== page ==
IBMs New Artificial Neurons a Big Step Toward Powerful Brain-Like Computers

A new computer chip developed by IBM, and we are closer to making computers work like the brain. The neuromorphic chip is made from a phase-change material commonly found in rewritable optical discs. Because of this, components behave similar to biological neurons:
They can scale down to nanometer size and perform complicated computations rapidly with little energy. What makes them especially amazing is how they “fire.” They integrate previous input history to determine whether or not to activate. They also show a characteristic trait of biological neurons called stochasticity, that is, when given a similar input, the chip always produces a slightly different, unpredictable result. Stochasticity is the basis of population coding, a type of highly efficient computation that relies on groups of neurons working together. This neuronal quirk was previously tough to mimic using artificial materials.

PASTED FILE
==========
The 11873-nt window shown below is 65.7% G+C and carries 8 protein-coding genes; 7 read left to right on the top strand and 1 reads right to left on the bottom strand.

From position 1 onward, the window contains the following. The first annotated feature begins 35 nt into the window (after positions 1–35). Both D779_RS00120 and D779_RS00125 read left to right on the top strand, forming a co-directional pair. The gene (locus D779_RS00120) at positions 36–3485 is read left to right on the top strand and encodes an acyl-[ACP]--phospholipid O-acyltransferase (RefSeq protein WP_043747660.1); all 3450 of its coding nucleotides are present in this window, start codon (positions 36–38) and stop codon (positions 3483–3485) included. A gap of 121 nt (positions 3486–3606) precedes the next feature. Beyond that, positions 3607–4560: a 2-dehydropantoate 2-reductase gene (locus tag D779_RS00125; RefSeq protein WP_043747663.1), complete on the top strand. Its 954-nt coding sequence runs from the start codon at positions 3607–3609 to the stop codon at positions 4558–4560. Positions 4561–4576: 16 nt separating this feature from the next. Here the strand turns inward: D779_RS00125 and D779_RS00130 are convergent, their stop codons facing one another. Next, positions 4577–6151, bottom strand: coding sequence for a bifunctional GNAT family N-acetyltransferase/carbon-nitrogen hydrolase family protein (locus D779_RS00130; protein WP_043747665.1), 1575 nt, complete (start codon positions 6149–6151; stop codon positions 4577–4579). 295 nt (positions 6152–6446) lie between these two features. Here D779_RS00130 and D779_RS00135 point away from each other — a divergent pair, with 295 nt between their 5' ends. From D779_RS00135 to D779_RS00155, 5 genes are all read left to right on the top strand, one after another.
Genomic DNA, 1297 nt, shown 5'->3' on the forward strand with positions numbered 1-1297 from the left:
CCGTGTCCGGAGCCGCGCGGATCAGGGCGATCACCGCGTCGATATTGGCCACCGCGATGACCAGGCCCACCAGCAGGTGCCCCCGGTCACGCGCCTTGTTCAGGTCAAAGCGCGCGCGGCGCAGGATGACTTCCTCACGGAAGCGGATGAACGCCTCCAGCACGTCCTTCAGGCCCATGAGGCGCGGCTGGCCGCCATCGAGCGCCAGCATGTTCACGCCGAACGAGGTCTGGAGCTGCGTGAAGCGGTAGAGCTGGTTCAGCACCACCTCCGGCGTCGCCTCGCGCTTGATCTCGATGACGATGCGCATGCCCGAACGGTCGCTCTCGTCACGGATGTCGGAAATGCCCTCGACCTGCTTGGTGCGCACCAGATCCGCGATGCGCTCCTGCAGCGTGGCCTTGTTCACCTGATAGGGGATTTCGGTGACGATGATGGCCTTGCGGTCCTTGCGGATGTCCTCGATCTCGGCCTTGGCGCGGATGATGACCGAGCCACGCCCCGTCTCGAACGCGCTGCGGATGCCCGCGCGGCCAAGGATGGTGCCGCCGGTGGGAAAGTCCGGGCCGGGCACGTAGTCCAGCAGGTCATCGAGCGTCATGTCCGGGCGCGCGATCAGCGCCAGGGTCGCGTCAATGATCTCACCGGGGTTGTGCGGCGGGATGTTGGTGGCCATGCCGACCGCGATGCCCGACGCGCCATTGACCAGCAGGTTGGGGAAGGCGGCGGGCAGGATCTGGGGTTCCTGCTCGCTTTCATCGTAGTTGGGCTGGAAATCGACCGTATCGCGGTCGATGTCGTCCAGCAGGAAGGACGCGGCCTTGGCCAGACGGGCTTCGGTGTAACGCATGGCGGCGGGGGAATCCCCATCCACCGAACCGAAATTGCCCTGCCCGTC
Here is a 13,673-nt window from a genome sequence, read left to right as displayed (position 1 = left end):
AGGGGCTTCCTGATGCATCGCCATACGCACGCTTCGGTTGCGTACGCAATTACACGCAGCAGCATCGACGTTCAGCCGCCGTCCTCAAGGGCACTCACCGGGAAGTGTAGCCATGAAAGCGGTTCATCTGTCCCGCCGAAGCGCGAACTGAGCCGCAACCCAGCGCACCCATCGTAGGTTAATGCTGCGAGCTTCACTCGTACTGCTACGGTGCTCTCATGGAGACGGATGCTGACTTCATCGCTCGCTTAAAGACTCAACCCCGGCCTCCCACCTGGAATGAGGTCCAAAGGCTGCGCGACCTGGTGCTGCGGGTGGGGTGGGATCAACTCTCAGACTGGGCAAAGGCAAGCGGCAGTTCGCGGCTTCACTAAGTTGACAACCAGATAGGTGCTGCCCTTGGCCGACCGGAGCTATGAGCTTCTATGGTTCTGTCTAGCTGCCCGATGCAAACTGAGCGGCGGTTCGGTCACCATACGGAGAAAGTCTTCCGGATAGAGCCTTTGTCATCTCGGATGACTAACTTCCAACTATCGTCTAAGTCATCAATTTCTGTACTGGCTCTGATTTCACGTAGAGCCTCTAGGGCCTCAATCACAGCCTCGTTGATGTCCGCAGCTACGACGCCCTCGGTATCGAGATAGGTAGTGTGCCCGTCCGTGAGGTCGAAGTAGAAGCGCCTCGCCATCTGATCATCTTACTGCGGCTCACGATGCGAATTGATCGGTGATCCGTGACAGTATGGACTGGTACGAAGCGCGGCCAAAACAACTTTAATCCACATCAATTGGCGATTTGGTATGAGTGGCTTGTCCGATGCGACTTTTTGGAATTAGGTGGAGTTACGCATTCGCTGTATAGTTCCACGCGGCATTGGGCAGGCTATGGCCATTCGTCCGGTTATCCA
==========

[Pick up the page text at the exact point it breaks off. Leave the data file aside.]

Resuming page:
The chip adds to previous brain-like computing memristors, says Dr. C. David Wright at the University of Exeter to Singularity Hub. It’s a huge leap forward for “building dense, large-scale, interconnected synapses to provide fast neuromorphic processors,” he says.